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Global Climate Change Policy

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smoke stacks emitting greenhouse gases

Case Overview

A major international climate summit approaches, and all eyes are on the United States.

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The Situation

Developed or industrialized countries, including the United States, have been releasing greenhouse gases into the atmosphere since the dawn of the Industrial Revolution. In recent decades, rapid economic growth in major developing countries such as China, India, and Brazil has led to significant increases in their own greenhouse gas emissions. Major U.S. and international scientific organizations have concluded that such human activity is responsible for much of the warming observed in recent decades. The effects of this global warming or climate change pose risks not only to the environment, but also to the security and livelihoods of people in the United States and around the world, now and in the future. Various international responses are possible, but the questions of whether, how, and how fast to cut emissions; who should bear the costs of doing so; and how to compensate those harmed by both climate change and policy responses have few simple answers. The U.S. government has convened a National Security Council (NSC) meeting to consider what goal to pursue at an upcoming international climate summit that the president plans to attend. NSC members will need to weigh the options, bearing in mind the potential impact of climate change, the potential effects of proposed measures to limit or prevent it, and the need to secure international support for the U.S. approach from both developed and developing countries.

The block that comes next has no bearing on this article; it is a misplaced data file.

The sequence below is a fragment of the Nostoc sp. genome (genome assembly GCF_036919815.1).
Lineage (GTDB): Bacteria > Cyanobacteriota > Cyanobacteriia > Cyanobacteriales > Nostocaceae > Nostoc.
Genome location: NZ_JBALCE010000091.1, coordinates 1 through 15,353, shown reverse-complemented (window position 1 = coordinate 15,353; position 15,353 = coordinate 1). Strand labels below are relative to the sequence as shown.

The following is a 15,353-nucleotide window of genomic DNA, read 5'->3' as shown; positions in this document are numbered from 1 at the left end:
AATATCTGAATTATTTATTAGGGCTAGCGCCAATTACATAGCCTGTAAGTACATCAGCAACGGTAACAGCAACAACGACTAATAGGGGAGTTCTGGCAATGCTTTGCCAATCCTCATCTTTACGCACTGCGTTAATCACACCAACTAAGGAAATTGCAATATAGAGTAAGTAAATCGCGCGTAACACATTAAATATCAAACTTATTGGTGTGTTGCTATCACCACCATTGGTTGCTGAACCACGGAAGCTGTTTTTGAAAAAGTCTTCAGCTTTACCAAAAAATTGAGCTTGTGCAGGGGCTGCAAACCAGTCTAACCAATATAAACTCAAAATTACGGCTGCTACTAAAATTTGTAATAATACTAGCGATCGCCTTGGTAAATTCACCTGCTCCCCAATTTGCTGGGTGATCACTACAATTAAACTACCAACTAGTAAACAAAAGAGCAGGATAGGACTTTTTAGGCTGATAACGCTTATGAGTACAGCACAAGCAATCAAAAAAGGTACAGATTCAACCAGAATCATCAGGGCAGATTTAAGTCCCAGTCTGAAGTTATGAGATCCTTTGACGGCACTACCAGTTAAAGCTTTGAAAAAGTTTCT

• International environmental policy
  • International economic policy
  • Multilateralism
  • International development



  • Intersection of economic and foreign policy concerns
  • Interests and responsibilities of developing and developed states
  • Uncertainty of threats and of policy effects
  • U.S. strategy at international summits, including top-down versus bottom-up approaches

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